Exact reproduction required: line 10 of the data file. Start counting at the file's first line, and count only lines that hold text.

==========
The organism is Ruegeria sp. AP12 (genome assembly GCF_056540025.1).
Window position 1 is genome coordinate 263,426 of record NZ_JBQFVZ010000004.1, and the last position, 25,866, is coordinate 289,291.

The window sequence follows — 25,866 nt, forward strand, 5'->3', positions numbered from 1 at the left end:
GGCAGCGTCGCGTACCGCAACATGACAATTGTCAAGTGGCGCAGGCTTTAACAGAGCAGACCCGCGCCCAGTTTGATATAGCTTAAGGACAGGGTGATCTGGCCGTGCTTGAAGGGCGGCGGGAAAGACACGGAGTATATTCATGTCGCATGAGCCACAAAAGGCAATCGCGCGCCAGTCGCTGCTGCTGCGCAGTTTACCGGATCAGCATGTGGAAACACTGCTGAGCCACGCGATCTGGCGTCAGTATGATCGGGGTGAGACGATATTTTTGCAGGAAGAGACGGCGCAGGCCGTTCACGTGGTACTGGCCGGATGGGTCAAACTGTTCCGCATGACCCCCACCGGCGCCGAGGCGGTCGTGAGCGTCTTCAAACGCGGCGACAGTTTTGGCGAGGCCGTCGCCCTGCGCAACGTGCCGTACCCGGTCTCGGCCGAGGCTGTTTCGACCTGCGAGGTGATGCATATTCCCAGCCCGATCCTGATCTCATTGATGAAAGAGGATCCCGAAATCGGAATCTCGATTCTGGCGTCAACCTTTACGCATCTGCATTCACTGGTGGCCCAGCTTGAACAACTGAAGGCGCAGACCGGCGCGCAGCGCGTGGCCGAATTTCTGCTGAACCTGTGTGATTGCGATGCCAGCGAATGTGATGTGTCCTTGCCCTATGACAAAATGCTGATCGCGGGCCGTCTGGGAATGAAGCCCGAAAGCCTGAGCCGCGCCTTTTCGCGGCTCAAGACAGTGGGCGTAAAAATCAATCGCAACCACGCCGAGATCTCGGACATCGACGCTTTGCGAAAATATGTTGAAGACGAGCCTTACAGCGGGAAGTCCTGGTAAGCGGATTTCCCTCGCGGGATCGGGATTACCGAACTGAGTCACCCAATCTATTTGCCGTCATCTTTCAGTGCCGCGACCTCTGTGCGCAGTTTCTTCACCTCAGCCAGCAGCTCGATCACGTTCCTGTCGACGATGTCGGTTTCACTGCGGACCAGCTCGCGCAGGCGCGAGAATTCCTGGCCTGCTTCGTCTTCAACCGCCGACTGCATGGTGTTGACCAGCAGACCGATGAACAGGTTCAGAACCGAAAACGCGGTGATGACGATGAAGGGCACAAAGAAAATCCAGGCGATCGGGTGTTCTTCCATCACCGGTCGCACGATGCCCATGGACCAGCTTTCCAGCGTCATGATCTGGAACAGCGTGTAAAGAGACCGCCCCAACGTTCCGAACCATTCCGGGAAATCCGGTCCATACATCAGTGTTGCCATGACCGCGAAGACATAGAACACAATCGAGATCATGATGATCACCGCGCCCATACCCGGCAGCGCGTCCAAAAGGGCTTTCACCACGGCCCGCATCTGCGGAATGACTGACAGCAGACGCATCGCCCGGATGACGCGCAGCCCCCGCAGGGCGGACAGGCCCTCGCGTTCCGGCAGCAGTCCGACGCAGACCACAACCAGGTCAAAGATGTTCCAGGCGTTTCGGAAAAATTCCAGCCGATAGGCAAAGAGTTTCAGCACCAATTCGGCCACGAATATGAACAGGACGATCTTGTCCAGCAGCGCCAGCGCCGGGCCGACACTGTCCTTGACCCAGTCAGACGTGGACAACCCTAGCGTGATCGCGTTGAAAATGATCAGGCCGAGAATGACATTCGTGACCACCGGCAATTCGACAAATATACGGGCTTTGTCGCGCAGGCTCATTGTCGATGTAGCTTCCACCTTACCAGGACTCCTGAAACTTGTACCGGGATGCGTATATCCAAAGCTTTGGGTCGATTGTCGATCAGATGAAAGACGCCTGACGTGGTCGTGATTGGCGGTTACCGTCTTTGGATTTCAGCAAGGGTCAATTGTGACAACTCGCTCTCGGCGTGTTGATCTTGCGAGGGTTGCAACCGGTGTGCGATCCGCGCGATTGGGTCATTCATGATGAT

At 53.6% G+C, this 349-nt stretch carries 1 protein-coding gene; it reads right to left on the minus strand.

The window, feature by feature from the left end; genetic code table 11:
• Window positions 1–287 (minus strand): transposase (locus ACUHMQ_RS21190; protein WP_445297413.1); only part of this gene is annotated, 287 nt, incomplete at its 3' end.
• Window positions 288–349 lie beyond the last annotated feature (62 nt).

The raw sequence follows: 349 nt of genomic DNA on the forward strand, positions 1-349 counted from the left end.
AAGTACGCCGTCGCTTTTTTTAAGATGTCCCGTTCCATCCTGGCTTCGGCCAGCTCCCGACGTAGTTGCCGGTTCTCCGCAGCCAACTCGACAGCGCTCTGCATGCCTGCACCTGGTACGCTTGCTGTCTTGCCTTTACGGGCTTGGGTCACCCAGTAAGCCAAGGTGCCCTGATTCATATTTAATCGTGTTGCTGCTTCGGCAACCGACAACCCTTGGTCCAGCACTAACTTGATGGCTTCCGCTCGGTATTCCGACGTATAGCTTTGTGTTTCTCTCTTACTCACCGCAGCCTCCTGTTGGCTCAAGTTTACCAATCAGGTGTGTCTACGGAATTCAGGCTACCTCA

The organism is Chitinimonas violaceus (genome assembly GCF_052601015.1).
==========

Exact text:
AAGTACGCCGTCGCTTTTTTTAAGATGTCCCGTTCCATCCTGGCTTCGGCCAGCTCCCGACGTAGTTGCCGGTTCTCCGCAGCCAACTCGACAGCGCTCTGCATGCCTGCACCTGGTACGCTTGCTGTCTTGCCTTTACGGGCTTGGGTCACCCAGTAAGCCAAGGTGCCCTGATTCATATTTAATCGTGTTGCTGCTTCGGCAACCGACAACCCTTGGTCCAGCACTAACTTGATGGCTTCCGCTCGGTATTCCGACGTATAGCTTTGTGTTTCTCTCTTACTCACCGCAGCCTCCTGTTGGCTCAAGTTTACCAATCAGGTGTGTCTACGGAATTCAGGCTACCTCA